Vegan Need for Vitamin B12: An Essential Supplement in an Animal-free Diet

Résultat de recherche d'images pour "Vitamin B12"Vitamin B12 is one of the eight B vitamins and plays a key role in the normal functioning of the brain, the nervous system, and in the formation of blood. Also called cobalamin, this vitamin is involved in the metabolism of every cell in the body. In addition, B12 assists the body in converting carbohydrates and fats into energy, making red blood cells, producing DNA, and protects the nervous system. Vitamin B12 can be found in animal products such as meat, eggs, fish, and dairy. However, in a vegan diet it should be supplemented daily to prevent deficiency, despite the fact that the body requires only a small amount of B12 for proper functioning.

Risks of B12 Deficiency in Childbirth and Pregnancy

This is especially important in regards to childbirth and rearing children on a vegan diet. In a report published by the official journal of the American Academy of Pediatrics, Dr. E.D. Shinwell, and Dr. Rafael Gorodischer summarize their observations on a group of vegan children born to parents who were members of a vegan religious community in Israel and do not believe in supplementation. Of the undisclosed number of infants that were breastfed for three months, and then given a solution of diluted homemade soymilk for three months to a year, 47 infants were found to have severe growth retardation, and 25 of them had high protein deficiency, iron and B12 anemia, and zinc deficiency. Out of the group, three babies were dead upon arrival, and an additional five died shortly after being admitted to a hospital.

Another study completed by the National Institute of Health, Trinity College Dublin, and the Health Research Board of Ireland, concluded that women, “with low levels of B12 were 2.5 to three times more likely to have a child with neural tube defect.” Those women in the study who were classified as deficient were five times more likely to have a child with a birth defect.

On a more positive note, two studies confirmed the good news that with supplementation, and a properly designed diet, vegan children do grow normally. In 1988, Dr. Tom Sanders in the UK studied 39 vegan children who were breastfed for six months at a minimum, when there was B12 supplementation. The children were then monitored for twenty years. In all of the subjects, the children had normal growth and development. Following this, in 1989, Dr. Connell conducted a study in Summertown, Tennessee, which was also long term and monitored 404 vegan children. He discovered that the subjects, developed normally and had a slower growth curve, but they reached the same level of growth as omnivorous children by the age of 10.

Symptoms of B12 Deficiency

Of the many symptoms that may arise to indicate a level of B12 deficiency, low energy may be the first indicator. Many people report that when eradicating meat and dairy from their diet, their energy level decreases. This can possibly be attributed to a decrease in the body’s intake of B12. Other symptoms include:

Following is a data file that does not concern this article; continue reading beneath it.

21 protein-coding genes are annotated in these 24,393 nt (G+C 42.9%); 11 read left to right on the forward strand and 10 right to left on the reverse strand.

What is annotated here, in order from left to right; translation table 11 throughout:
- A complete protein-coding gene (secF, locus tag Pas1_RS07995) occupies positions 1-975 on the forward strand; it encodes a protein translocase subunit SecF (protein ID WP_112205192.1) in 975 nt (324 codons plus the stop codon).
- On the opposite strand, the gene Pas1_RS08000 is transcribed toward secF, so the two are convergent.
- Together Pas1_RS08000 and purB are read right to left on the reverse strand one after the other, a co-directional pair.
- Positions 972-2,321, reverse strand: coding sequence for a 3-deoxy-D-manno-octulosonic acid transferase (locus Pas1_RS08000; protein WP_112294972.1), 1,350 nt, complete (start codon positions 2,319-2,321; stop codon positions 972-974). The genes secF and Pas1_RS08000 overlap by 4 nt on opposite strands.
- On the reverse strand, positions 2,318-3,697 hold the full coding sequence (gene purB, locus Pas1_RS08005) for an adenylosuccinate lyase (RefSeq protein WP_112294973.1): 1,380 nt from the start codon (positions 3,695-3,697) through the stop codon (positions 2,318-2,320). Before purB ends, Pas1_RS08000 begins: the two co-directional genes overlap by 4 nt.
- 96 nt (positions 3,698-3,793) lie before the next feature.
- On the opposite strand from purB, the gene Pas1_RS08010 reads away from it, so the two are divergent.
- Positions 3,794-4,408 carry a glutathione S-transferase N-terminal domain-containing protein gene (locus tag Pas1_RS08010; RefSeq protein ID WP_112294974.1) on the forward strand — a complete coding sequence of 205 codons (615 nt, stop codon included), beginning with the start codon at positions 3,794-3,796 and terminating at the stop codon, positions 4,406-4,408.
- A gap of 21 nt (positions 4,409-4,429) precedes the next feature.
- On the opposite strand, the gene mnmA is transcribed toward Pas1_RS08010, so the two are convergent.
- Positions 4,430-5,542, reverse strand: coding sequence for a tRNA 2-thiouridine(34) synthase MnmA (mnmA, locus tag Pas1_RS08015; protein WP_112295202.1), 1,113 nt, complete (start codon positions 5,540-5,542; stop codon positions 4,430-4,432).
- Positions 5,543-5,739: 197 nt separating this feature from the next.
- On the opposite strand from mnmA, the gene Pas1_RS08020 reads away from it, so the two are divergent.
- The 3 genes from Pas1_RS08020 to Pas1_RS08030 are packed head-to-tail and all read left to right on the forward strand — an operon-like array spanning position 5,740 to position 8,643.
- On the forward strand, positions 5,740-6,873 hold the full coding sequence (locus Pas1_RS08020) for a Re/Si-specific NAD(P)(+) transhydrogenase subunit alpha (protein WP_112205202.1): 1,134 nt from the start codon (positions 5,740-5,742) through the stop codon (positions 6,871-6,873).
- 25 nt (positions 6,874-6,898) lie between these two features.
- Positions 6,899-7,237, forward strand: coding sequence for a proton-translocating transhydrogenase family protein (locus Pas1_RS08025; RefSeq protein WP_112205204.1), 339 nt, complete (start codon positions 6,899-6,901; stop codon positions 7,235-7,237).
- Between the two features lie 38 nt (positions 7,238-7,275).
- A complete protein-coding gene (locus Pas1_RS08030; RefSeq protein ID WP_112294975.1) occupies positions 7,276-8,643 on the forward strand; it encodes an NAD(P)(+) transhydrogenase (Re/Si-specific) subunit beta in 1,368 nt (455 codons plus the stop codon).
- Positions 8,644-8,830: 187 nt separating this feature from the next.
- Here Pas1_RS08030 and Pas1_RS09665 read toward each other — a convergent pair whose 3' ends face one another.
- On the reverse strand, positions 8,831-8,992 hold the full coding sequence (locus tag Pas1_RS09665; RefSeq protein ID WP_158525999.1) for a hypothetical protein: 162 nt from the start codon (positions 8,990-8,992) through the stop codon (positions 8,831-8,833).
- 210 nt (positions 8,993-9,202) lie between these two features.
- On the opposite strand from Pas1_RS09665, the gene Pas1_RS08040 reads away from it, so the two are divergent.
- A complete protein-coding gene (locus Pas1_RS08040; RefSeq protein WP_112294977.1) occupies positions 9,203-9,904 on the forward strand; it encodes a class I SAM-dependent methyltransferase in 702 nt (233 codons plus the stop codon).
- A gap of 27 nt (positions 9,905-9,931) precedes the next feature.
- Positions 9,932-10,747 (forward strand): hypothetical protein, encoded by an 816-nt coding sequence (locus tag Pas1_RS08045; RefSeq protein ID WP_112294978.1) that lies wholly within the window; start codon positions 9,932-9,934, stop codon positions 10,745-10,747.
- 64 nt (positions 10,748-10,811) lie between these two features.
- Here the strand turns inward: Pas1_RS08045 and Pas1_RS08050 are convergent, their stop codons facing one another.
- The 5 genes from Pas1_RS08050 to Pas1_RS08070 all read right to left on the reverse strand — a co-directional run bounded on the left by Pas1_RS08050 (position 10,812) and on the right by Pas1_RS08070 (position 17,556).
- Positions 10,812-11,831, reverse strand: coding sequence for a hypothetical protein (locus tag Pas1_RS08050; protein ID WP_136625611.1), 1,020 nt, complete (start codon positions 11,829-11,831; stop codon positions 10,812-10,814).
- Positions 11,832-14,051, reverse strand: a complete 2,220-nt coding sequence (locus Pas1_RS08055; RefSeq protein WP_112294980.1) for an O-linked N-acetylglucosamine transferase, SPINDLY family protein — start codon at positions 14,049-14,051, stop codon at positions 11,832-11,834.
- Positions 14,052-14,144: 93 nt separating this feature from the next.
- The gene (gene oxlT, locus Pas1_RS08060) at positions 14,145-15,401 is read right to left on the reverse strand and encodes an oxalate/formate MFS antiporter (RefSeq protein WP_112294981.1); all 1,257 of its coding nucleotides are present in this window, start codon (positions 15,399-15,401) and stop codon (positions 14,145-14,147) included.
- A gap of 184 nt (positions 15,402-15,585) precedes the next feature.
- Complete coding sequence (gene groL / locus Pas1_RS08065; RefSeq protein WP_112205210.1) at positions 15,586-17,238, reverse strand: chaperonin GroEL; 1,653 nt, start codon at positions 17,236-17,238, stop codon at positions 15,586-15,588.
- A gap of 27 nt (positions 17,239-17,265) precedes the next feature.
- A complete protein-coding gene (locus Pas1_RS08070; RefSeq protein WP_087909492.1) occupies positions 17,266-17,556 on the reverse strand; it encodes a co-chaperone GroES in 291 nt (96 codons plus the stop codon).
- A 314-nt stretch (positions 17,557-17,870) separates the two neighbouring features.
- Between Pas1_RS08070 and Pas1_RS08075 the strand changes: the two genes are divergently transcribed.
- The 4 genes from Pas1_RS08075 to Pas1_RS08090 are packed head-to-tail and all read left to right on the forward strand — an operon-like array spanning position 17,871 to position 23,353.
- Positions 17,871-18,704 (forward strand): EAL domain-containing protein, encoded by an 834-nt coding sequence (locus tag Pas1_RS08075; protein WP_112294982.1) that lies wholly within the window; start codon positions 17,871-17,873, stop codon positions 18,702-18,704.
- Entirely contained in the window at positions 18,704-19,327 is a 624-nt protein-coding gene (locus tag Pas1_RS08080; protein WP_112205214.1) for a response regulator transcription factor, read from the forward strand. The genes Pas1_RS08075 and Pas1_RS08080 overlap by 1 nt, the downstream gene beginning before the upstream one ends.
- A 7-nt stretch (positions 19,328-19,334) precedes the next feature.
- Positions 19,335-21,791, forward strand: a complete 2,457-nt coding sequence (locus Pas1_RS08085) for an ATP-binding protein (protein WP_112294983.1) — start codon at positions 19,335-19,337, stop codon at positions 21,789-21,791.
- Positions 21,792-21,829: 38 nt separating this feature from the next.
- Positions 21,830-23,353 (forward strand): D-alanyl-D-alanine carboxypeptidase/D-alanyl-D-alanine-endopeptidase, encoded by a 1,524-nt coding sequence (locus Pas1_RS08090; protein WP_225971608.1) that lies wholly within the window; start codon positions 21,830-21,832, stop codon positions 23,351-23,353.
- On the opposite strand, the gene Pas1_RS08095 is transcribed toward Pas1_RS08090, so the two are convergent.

• feeling weak, lethargic, and lightheaded
  • pale skin
  • a sore red tongue or bleeding gums
  • feeling sick to the stomach and weight loss
  • diarrhea and constipation

If the level of vitamin B12 stays low for a long time, it can cause nerve system degeneration. If this happens, you may have any of these neurological symptoms:

  • numbness or tingling in fingers and toes
  • a poor sense of balance
  • impaired memory
  • hyperactive reflexes
  • depression
  • paranoia
  • dementia, a loss of mental abilities

Preventing B12 Deficiency

When animal products like milk, cheese, and eggs are incorporated into one’s diet, B12 deficiency will likely be prevented. However, Vensanto Melina, Registered Dietician, and author of Raising Vegetarian Children, asserts that the claim that animal products contain essential nutrients that are not found anywhere else is false. She clarifies that Vitamin B12 comes from bacteria, and in animal products is present as a result of bacterial contamination. To further this assertion, in an interview, raw food expert and author David Wolfe stated that a very large percent of meat-eaters are also unknowingly B12 deficient.

One can prevent deficiency by supplementing B12 daily in the form of a vitamin pill or liquid supplement. David Wolfe claimed that the most viable food source of B12 is spirulina, a blue green algae, which can be purchased as a powder supplement or in pill form. Other sources recommend intake of foods fortified with synthetic B12, but that may require vigilant label reading and several portions daily to ensure that enough B12 has been consumed. The most economical method is a vitamin pill or the liquid vitamin supplement, which is absorbed by the body easier.

The daily recommended value for persons over the age of 14 is 2.4 micrograms, and for pregnant and lactating women 2.6-2.8 micrograms. Based on the risk of birth defects among women with low or deficient B12, it is highly recommended that women who are of child bearing age begin taking the daily recommended amount of B12 prior to pregnancy. If choosing a liquid supplement, be sure to check the label an avoid supplements that contain artificial additives such as sugar, casein, or soy, discern the shelf life, and check if the supplement is free from propylene glycol (chemical stabilizer used in antifreeze), sorbitol (can cause diarrhea), or glycerine (sweetener that can raise blood sugar levels).